To take a rigid position on the issue of homosexuality, be it doctrinal, legal or religious, seems to me almost impossible at this time. Respect for the dignity of every human touches many of the above areas of knowledge. The open discussion of homosexuality is now geographically worldwide, and there are conflicting legal, religious, biological, medical and cultural views. Its complexity does not escape any leader or reasonable person.

Cody Serra
Online comment
 

Pope and President

When in Rome,” by John Carr (3/10), is sad and insidious. When Pope Francis meets with President Obama, I hope he praises him for all the struggles and constant opposition as he has tried to pass laws for a just minimum wage, overtime pay, preventing pollution and preserving the earth.

Mr. Obama has kept a well-balanced stance when it comes to foreign affairs. He will also be credited in history for a phenomenal undertaking to provide medical care for all.

Pope Francis will face similar challenges. The hierarchy and split membership within the church will take its toll. He has already failed to get cooperation from many bishops who chose not to solicit broad responses on the questionnaire of the family.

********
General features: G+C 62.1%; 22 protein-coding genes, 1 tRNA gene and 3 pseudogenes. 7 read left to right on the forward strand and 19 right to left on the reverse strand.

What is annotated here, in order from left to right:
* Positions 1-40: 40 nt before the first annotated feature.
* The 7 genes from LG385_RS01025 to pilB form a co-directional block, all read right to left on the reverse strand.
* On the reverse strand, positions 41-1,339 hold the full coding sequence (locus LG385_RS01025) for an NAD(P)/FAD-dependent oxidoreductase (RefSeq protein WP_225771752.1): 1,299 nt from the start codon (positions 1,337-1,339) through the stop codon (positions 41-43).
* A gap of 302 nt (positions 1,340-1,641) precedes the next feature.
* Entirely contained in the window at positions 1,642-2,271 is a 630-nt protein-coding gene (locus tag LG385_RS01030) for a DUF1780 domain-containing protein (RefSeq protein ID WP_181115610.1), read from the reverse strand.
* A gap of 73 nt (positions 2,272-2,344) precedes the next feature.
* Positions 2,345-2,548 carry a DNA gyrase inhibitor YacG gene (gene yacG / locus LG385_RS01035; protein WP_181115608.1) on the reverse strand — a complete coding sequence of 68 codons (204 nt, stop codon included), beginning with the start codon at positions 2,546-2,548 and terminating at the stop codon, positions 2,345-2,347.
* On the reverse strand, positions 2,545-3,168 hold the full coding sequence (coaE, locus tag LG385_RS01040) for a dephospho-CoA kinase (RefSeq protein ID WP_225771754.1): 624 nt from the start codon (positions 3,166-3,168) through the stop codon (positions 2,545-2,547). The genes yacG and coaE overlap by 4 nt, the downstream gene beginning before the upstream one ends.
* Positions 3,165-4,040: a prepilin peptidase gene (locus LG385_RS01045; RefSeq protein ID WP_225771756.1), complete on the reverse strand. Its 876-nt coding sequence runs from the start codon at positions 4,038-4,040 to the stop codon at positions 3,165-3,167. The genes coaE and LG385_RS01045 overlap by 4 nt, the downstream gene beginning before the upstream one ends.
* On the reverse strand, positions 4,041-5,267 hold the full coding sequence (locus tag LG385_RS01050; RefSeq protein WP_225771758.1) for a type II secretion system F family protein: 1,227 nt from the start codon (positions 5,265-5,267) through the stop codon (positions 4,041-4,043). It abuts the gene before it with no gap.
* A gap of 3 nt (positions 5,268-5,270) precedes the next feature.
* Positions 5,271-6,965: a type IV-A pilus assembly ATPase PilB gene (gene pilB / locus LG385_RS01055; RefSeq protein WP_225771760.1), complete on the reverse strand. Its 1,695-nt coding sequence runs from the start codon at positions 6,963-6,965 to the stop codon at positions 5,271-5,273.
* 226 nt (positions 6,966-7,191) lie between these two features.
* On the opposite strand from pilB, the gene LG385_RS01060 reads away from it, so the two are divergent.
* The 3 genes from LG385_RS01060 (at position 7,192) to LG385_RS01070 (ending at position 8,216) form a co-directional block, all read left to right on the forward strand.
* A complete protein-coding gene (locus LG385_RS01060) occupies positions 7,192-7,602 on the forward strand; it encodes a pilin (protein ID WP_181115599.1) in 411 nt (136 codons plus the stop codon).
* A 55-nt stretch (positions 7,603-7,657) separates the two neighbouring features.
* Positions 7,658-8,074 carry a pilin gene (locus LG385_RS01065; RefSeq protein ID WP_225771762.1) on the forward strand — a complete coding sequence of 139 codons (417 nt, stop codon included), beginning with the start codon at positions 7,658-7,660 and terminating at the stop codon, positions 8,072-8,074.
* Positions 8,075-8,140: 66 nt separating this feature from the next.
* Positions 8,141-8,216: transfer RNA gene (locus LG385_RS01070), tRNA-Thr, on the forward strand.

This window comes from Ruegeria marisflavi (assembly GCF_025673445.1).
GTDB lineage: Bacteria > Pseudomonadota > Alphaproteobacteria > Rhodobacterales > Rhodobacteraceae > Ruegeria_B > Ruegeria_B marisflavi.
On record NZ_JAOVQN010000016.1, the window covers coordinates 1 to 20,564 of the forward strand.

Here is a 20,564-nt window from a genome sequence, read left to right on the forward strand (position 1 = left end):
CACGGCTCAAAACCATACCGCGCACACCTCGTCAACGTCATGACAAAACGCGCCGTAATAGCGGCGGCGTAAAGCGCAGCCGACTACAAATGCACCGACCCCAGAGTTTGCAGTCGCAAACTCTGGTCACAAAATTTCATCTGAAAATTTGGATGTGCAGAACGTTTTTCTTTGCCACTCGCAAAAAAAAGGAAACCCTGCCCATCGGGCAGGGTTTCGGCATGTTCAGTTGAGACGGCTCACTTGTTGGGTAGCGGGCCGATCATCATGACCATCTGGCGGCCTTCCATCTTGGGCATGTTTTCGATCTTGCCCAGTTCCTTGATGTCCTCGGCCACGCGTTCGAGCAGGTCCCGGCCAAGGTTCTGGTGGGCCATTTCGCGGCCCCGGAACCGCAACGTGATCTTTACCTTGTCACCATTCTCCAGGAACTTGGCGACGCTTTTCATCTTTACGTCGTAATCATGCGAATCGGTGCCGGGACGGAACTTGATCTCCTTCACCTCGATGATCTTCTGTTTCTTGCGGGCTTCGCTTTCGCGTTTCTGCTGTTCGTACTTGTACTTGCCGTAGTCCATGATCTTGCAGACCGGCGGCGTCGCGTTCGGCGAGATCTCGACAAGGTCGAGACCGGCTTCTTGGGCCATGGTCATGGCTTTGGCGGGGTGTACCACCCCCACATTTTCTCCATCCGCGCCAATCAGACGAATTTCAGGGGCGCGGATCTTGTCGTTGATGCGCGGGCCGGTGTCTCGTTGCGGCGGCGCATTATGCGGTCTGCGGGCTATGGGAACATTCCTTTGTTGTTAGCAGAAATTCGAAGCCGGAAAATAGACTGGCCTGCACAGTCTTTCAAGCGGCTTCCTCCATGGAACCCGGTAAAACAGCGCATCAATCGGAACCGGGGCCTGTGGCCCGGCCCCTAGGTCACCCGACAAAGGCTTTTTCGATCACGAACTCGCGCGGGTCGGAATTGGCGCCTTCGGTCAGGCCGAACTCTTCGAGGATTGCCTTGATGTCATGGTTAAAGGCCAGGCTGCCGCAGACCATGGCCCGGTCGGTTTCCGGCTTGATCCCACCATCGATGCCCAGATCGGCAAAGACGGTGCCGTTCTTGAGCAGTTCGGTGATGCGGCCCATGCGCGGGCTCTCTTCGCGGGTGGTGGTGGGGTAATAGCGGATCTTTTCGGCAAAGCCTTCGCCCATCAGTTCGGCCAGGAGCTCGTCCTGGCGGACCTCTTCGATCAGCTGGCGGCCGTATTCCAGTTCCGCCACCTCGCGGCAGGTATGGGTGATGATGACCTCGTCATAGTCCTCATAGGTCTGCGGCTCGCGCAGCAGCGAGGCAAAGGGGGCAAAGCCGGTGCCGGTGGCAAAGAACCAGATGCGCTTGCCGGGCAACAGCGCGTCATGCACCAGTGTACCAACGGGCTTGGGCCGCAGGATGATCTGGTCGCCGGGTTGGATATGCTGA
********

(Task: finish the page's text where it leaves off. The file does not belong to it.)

Pope Francis too will begin to age more than we can imagine—if he actually lives to achieve some of the needed changes. Who needs to learn lessons from whom?

Arline Eveld, C.S.J.
St. Charles, Mo.
 

Status Update

Readers respond to “When the Law Is a Crime” (Editorial, 3/10).

How torn and in anguish our Catholic brothers in that region—and the world—must feel. Bravo America for your leadership in denouncing this grave error.

Lisa Shanteau 

In a country that is 40 percent Roman Catholic, the church should not be surprised when the harsh, unscientific language the church uses to describe gay people (“intrinsically disordered”) is translated into harsh law. The church cannot dodge the real-world effect of its harsh language about gay people.